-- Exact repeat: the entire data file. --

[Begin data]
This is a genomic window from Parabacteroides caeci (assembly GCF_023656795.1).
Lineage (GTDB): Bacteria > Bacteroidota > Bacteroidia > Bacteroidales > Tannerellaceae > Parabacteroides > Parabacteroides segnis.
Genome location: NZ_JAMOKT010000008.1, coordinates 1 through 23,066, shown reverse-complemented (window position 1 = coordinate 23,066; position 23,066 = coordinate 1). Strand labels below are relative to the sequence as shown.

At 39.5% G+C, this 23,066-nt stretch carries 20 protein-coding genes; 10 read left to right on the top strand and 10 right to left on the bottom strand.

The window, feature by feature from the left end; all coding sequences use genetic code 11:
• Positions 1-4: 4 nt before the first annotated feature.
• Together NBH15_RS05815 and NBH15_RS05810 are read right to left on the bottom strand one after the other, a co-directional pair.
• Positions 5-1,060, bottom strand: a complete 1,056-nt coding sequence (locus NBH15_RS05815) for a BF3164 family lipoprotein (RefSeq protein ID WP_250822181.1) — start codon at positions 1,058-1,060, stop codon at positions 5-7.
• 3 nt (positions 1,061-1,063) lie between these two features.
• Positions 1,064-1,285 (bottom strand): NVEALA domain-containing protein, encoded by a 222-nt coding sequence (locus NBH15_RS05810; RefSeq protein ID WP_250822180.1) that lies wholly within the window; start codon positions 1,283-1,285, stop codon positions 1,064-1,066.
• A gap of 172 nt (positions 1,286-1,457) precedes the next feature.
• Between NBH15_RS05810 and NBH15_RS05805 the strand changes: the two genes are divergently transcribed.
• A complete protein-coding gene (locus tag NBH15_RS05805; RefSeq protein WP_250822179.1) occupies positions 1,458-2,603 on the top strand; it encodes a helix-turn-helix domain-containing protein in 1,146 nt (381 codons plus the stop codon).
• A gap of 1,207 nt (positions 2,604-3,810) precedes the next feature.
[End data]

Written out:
This is a genomic window from Parabacteroides caeci (assembly GCF_023656795.1).
Lineage (GTDB): Bacteria > Bacteroidota > Bacteroidia > Bacteroidales > Tannerellaceae > Parabacteroides > Parabacteroides segnis.
Genome location: NZ_JAMOKT010000008.1, coordinates 1 through 23,066, shown reverse-complemented (window position 1 = coordinate 23,066; position 23,066 = coordinate 1). Strand labels below are relative to the sequence as shown.

At 39.5% G+C, this 23,066-nt stretch carries 20 protein-coding genes; 10 read left to right on the top strand and 10 right to left on the bottom strand.

The window, feature by feature from the left end; all coding sequences use genetic code 11:
• Positions 1-4: 4 nt before the first annotated feature.
• Together NBH15_RS05815 and NBH15_RS05810 are read right to left on the bottom strand one after the other, a co-directional pair.
• Positions 5-1,060, bottom strand: a complete 1,056-nt coding sequence (locus NBH15_RS05815) for a BF3164 family lipoprotein (RefSeq protein ID WP_250822181.1) — start codon at positions 1,058-1,060, stop codon at positions 5-7.
• 3 nt (positions 1,061-1,063) lie between these two features.
• Positions 1,064-1,285 (bottom strand): NVEALA domain-containing protein, encoded by a 222-nt coding sequence (locus NBH15_RS05810; RefSeq protein ID WP_250822180.1) that lies wholly within the window; start codon positions 1,283-1,285, stop codon positions 1,064-1,066.
• A gap of 172 nt (positions 1,286-1,457) precedes the next feature.
• Between NBH15_RS05810 and NBH15_RS05805 the strand changes: the two genes are divergently transcribed.
• A complete protein-coding gene (locus tag NBH15_RS05805; RefSeq protein WP_250822179.1) occupies positions 1,458-2,603 on the top strand; it encodes a helix-turn-helix domain-containing protein in 1,146 nt (381 codons plus the stop codon).
• A gap of 1,207 nt (positions 2,604-3,810) precedes the next feature.